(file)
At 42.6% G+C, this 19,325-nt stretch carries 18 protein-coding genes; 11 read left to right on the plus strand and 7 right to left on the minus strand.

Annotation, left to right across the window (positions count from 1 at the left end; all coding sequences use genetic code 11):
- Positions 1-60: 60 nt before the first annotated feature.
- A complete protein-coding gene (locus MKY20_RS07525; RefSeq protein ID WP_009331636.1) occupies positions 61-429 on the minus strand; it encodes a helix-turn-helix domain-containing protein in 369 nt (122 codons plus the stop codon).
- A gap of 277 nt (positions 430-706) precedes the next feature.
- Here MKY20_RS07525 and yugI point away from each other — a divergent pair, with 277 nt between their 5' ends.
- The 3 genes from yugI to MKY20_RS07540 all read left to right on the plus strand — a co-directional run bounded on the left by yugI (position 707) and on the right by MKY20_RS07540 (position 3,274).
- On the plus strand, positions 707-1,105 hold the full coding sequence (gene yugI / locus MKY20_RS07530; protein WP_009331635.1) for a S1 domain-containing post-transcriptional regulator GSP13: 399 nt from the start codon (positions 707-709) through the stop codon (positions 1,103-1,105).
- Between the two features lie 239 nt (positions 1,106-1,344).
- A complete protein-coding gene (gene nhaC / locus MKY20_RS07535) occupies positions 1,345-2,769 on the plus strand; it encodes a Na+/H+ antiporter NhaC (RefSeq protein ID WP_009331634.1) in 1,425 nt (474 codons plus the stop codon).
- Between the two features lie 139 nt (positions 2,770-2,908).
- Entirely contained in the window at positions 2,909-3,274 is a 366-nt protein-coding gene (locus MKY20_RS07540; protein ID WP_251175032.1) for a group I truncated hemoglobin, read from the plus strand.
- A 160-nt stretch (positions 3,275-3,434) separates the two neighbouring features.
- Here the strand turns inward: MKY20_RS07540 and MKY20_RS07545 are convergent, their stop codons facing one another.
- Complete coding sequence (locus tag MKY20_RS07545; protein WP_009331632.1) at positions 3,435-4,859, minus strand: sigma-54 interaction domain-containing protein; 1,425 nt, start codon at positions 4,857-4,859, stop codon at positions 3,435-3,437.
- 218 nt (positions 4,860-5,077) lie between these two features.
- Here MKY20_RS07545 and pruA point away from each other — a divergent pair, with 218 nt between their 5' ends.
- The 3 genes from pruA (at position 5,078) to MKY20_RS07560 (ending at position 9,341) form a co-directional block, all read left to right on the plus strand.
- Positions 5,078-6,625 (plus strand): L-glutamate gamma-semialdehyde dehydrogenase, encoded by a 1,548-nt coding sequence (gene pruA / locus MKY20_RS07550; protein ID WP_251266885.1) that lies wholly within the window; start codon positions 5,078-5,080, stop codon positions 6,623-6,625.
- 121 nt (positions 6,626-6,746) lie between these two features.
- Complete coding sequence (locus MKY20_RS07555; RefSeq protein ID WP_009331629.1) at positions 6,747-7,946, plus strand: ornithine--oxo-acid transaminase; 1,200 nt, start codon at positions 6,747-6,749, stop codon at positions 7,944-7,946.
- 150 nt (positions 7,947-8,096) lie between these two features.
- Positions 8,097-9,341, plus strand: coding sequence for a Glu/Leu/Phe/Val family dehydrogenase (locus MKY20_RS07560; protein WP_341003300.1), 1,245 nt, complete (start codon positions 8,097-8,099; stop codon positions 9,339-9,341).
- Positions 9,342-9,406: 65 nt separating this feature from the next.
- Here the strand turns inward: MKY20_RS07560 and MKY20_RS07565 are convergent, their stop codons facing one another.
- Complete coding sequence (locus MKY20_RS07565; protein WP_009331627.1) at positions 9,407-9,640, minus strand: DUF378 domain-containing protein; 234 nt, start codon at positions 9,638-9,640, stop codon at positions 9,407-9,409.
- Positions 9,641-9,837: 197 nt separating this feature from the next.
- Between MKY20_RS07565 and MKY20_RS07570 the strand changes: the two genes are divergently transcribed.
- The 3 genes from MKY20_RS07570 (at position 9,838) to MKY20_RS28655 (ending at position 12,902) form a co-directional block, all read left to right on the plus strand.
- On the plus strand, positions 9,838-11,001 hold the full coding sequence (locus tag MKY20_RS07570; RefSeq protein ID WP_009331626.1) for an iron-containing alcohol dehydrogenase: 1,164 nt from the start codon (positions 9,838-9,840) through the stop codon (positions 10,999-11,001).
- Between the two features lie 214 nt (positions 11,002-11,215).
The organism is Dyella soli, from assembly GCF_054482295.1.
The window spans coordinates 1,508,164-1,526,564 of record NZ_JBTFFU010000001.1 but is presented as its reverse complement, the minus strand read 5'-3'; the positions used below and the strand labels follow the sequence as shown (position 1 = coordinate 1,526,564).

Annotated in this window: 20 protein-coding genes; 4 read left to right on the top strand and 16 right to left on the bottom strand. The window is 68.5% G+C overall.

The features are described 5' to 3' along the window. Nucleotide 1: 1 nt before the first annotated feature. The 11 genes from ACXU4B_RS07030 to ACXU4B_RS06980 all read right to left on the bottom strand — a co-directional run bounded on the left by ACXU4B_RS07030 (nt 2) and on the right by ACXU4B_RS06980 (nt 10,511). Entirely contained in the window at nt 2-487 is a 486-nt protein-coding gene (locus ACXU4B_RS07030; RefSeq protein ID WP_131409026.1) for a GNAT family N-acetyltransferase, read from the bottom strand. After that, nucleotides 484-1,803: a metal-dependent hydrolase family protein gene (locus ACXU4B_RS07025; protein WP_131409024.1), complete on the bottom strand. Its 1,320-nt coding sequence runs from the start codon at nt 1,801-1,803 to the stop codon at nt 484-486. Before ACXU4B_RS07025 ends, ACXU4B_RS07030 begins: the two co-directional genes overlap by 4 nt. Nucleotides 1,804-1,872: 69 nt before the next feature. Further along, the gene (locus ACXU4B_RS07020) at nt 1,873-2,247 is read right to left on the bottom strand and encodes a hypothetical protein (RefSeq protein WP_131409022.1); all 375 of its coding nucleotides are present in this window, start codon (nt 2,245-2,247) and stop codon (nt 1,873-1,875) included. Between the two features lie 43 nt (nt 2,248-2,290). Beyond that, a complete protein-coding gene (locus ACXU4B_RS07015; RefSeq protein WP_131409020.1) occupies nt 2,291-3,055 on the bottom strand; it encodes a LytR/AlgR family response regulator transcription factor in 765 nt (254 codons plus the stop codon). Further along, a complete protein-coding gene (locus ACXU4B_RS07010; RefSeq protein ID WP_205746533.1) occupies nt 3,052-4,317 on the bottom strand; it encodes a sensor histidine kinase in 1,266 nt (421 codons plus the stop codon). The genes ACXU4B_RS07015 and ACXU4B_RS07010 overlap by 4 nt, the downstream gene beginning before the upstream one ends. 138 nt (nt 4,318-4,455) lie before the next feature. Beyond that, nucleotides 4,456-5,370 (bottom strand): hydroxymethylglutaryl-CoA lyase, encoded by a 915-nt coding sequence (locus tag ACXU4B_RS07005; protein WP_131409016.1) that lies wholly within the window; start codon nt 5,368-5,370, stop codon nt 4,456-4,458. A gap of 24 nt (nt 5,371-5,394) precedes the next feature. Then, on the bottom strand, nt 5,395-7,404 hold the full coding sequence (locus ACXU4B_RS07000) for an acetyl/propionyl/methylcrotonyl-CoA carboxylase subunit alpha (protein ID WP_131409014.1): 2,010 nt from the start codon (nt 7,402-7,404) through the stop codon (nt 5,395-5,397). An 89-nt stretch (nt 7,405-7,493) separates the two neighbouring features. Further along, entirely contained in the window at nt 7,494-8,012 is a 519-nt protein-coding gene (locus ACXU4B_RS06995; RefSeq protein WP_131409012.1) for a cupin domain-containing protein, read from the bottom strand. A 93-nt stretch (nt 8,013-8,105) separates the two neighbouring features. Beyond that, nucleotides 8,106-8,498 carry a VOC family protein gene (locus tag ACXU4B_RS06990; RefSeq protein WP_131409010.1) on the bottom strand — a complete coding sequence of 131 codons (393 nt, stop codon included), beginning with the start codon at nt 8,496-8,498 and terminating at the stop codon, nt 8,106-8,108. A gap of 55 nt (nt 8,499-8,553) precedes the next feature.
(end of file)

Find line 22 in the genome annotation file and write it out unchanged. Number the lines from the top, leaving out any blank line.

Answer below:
- 150 nt (positions 7,947-8,096) lie between these two features.